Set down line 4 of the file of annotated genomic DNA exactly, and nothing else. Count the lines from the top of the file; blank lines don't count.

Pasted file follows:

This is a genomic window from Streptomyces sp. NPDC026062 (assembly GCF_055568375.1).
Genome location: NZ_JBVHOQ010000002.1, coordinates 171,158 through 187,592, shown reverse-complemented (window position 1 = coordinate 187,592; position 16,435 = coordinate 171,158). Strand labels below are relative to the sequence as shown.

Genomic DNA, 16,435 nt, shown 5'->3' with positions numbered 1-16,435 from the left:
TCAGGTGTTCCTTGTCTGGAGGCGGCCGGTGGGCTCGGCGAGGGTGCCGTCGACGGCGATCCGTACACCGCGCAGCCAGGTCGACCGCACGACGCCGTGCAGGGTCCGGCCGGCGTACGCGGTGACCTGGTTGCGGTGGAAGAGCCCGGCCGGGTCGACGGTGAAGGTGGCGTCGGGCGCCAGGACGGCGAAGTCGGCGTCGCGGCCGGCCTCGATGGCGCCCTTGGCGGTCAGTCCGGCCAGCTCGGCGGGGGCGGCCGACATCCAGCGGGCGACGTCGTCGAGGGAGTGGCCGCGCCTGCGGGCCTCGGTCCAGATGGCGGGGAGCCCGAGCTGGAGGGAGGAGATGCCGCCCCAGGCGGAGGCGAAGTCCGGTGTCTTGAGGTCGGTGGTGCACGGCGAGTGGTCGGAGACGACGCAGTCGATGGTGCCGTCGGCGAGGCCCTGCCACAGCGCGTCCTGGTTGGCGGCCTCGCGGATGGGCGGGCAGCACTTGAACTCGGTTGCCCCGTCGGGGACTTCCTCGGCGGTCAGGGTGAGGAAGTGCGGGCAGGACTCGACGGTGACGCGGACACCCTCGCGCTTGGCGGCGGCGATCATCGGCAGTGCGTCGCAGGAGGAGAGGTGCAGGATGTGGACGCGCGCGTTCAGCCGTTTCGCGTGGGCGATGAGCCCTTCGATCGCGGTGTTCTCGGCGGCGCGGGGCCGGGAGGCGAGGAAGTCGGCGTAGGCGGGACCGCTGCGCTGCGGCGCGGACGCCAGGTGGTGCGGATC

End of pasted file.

TCAGGTGTTCCTTGTCTGGAGGCGGCCGGTGGGCTCGGCGAGGGTGCCGTCGACGGCGATCCGTACACCGCGCAGCCAGGTCGACCGCACGACGCCGTGCAGGGTCCGGCCGGCGTACGCGGTGACCTGGTTGCGGTGGAAGAGCCCGGCCGGGTCGACGGTGAAGGTGGCGTCGGGCGCCAGGACGGCGAAGTCGGCGTCGCGGCCGGCCTCGATGGCGCCCTTGGCGGTCAGTCCGGCCAGCTCGGCGGGGGCGGCCGACATCCAGCGGGCGACGTCGTCGAGGGAGTGGCCGCGCCTGCGGGCCTCGGTCCAGATGGCGGGGAGCCCGAGCTGGAGGGAGGAGATGCCGCCCCAGGCGGAGGCGAAGTCCGGTGTCTTGAGGTCGGTGGTGCACGGCGAGTGGTCGGAGACGACGCAGTCGATGGTGCCGTCGGCGAGGCCCTGCCACAGCGCGTCCTGGTTGGCGGCCTCGCGGATGGGCGGGCAGCACTTGAACTCGGTTGCCCCGTCGGGGACTTCCTCGGCGGTCAGGGTGAGGAAGTGCGGGCAGGACTCGACGGTGACGCGGACACCCTCGCGCTTGGCGGCGGCGATCATCGGCAGTGCGTCGCAGGAGGAGAGGTGCAGGATGTGGACGCGCGCGTTCAGCCGTTTCGCGTGGGCGATGAGCCCTTCGATCGCGGTGTTCTCGGCGGCGCGGGGCCGGGAGGCGAGGAAGTCGGCGTAGGCGGGACCGCTGCGCTGCGGCGCGGACGCCAGGTGGTGCGGATC